That’s why the nameless sinful woman could kneel easily at Jesus’ feet. She washed and caressed and kissed and anointed his feet and even dried them with her hair. Now, that seems more than a little intimate to me.
In disdain for Jesus and the woman, the Pharisee thought, “If he knew what a low life this woman was, Jesus wouldn’t put up with this. Street walker! Some prophet!”
The irony is that Jesus reads people in a way that only God can. We linger on appearances. Make assumptions about what we see on the surface. Draw conclusions from only brief observations. Jesus sees the whole picture of our lives and the deepest chambers of our hearts. And he welcomes this sinful woman’s embrace.
Jesus knows this woman better than she knows herself. And he knows the Pharisee. He sees the contempt and the spiritual condescension and the political animosity. And yet he breaks bread with a man who despises him and dishonors him by withholding even the most basic gestures of hospitality.
The Pharisee thinks himself too morally put together to suffer this woman’s touch. Her very presence—to say nothing of her kiss and her caress—threatens to undo him. He withholds himself from her to prevent his own disintegration.
Paradoxically, by keeping this woman at a safe distance, the Pharisee erects a barrier between himself and the God who showed up at his very own dinner table.
The Pharisee lives under the delusion that his moral rectitude has made him presentable to God. His only challenge in this life is to retain the moral integrity he has already achieved and to point out to others how far short of the mark they still are.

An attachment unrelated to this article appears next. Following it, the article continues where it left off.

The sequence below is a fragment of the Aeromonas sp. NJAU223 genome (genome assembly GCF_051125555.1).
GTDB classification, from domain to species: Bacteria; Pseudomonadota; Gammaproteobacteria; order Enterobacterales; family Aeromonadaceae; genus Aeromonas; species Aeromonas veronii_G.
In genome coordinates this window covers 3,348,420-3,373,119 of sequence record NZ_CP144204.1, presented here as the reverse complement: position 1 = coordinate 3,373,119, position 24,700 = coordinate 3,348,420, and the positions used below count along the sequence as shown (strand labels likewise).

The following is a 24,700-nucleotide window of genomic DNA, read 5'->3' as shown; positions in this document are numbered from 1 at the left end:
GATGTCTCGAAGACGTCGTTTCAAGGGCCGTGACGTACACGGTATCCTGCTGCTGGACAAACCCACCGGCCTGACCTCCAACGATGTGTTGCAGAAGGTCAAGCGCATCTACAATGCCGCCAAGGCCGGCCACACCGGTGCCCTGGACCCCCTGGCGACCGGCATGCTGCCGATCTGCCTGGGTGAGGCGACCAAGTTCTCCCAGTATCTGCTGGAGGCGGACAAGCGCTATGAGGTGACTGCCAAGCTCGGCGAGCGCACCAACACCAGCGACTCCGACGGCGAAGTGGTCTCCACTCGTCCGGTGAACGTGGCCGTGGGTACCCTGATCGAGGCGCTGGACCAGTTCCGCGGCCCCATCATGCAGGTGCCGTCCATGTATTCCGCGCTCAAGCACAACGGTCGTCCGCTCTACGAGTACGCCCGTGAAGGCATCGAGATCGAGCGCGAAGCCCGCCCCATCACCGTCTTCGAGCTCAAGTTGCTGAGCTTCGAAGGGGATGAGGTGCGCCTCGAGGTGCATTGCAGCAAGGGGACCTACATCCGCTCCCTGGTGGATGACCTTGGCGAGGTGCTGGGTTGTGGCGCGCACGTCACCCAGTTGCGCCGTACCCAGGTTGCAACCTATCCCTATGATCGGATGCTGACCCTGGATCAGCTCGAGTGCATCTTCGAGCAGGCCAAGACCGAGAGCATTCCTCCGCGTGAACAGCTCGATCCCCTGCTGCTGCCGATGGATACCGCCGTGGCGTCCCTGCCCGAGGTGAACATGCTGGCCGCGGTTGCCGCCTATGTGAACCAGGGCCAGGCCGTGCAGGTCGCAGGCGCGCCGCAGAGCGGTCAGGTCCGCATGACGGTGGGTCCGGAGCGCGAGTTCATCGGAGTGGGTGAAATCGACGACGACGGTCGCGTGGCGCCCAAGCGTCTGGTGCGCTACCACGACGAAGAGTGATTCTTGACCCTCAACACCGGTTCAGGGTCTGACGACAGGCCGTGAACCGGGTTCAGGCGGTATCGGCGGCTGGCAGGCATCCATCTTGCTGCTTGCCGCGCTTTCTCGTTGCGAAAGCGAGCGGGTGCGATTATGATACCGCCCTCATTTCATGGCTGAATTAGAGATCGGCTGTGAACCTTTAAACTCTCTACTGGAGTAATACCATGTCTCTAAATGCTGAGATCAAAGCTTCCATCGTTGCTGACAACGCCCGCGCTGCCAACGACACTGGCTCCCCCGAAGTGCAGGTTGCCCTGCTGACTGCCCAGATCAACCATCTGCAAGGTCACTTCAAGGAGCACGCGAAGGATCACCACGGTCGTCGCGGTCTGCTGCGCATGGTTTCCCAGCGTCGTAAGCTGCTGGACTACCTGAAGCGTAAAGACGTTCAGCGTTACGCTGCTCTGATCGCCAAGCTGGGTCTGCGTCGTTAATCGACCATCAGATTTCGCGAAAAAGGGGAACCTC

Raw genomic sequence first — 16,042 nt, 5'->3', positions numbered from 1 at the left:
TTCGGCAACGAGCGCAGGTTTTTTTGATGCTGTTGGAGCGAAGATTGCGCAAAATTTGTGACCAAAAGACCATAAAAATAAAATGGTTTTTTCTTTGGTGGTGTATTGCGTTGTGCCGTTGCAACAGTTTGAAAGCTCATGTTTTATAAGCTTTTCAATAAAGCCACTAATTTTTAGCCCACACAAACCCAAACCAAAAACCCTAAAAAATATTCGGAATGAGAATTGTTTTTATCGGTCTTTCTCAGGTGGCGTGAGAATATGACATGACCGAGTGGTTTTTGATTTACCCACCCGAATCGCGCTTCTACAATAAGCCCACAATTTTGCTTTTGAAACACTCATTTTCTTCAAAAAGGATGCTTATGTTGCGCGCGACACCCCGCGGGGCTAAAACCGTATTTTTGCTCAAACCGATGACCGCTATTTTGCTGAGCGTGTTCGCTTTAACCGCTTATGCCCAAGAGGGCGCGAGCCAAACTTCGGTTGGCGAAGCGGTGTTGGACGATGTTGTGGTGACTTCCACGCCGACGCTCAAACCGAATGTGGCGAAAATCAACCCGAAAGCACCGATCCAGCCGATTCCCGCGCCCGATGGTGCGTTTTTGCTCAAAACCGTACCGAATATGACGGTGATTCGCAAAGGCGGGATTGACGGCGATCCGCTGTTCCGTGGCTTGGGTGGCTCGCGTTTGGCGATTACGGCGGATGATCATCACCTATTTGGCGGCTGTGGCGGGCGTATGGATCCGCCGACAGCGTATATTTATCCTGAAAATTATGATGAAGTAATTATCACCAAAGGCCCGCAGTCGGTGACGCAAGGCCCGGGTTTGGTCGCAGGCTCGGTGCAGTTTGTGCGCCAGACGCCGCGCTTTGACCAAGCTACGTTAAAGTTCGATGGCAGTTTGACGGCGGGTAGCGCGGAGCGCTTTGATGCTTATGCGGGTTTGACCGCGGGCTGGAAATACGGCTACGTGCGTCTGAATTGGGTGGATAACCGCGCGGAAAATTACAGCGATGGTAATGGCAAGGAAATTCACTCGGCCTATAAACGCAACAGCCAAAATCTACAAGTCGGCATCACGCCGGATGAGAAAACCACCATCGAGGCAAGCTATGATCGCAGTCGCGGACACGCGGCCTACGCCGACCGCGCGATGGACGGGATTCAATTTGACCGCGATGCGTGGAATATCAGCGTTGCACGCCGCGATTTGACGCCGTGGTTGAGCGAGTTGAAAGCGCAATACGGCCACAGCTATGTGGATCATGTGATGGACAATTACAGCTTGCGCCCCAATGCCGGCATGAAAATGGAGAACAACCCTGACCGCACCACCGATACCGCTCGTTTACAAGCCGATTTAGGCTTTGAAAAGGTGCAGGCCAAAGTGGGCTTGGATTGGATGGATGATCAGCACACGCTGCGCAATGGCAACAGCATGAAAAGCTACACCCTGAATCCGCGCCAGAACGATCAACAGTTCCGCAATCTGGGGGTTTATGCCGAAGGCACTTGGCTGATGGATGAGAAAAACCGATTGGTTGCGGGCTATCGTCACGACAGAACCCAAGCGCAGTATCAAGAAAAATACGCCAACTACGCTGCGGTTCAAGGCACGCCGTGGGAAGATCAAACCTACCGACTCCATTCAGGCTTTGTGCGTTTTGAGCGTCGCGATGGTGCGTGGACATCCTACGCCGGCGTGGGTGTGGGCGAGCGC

The sinful woman has no such illusion. She realizes that we all fall. All of us. And we cannot rise on our own. Only God can bring us to our feet again. And in so doing, God makes us more than we were before we fell.
Jesus puts it like this. “Her sins, which were many, have been forgiven; hence she has shown great love.” She recognizes that she has fallen, that she will likely fall again, and that God is there to raise her up anew. She has compassion for everyone else who falls. She’s been there.
She will not withhold her embrace from any of the fallen people she meets in the streets and the alleys and the bars and the dives of her life. For that is where she will embrace the living God. God’s love for her liberates her to love as best she can, even while she’s still coming to terms with the beast that rattles around in her soul.
By contrast, the Pharisee’s obsession with his own integrity incarcerates him in a loveless cell of self-righteous judgment.
Cheryl Strayed’s advice to Beast with a Limp was simple and harrowing. The problem isn’t that other people might not love you. Of course some people will reject you or be indifferent to you.
The problem is your fear of being hurt. Love means being vulnerable. And being vulnerable takes courage. Never give up on being loved.
And for those of us who have encountered Christ in some guise or other, we can say this. Never forget that you are loved. That is why you can love much.